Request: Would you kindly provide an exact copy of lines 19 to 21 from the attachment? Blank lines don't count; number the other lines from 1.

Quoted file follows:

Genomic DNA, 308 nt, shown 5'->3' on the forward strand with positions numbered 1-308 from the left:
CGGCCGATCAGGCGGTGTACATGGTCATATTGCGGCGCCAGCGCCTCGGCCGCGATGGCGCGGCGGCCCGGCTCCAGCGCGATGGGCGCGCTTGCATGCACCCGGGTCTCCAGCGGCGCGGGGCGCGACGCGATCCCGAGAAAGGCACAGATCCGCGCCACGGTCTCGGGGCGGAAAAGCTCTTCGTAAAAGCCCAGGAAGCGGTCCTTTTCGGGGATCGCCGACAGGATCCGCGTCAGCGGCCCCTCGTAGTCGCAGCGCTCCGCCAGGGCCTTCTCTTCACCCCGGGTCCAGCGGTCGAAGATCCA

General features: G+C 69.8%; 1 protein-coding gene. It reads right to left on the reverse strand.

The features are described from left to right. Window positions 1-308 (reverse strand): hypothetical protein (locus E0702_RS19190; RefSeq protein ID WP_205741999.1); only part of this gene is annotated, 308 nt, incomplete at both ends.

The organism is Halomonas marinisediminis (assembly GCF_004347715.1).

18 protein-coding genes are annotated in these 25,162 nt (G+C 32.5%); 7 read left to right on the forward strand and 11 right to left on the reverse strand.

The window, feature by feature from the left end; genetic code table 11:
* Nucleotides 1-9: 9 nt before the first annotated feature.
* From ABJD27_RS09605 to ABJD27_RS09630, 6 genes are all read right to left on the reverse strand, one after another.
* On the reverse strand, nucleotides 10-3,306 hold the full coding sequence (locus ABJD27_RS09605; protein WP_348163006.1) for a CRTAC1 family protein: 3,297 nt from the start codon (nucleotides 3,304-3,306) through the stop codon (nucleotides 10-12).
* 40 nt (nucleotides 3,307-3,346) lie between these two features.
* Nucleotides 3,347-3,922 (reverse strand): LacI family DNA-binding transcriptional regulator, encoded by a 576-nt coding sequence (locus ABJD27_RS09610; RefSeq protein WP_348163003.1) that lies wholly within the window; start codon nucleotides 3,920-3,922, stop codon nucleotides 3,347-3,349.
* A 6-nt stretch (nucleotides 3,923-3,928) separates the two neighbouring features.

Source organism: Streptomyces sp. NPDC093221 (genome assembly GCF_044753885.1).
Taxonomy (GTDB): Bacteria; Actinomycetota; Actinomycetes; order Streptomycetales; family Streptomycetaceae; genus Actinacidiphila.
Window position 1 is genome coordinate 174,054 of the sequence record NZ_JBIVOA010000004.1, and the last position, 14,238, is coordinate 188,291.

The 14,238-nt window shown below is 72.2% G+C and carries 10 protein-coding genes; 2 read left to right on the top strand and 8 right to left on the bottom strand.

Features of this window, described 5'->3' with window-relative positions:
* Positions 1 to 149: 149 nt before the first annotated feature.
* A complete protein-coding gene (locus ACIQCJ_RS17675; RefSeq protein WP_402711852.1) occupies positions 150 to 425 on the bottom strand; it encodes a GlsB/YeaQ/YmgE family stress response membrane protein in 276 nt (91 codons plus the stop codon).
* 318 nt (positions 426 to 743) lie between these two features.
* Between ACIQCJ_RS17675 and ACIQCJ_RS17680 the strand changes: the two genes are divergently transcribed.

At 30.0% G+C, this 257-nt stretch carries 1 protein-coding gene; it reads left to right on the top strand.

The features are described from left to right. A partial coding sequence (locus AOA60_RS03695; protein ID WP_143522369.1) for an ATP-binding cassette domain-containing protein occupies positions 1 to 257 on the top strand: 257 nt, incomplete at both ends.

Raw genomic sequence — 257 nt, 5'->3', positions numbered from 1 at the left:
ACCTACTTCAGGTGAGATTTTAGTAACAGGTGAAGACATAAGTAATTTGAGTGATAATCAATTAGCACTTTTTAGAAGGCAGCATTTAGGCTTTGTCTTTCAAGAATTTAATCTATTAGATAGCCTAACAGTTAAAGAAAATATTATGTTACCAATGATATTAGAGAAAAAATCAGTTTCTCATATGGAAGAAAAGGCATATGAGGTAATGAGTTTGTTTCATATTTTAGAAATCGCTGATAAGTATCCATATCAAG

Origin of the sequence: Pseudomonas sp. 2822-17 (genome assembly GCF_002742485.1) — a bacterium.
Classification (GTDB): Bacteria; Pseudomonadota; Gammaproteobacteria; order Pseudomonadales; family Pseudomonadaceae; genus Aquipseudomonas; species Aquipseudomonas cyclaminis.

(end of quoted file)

* Positions 1 to 149: 149 nt before the first annotated feature.
* A complete protein-coding gene (locus ACIQCJ_RS17675; RefSeq protein WP_402711852.1) occupies positions 150 to 425 on the bottom strand; it encodes a GlsB/YeaQ/YmgE family stress response membrane protein in 276 nt (91 codons plus the stop codon).
* 318 nt (positions 426 to 743) lie between these two features.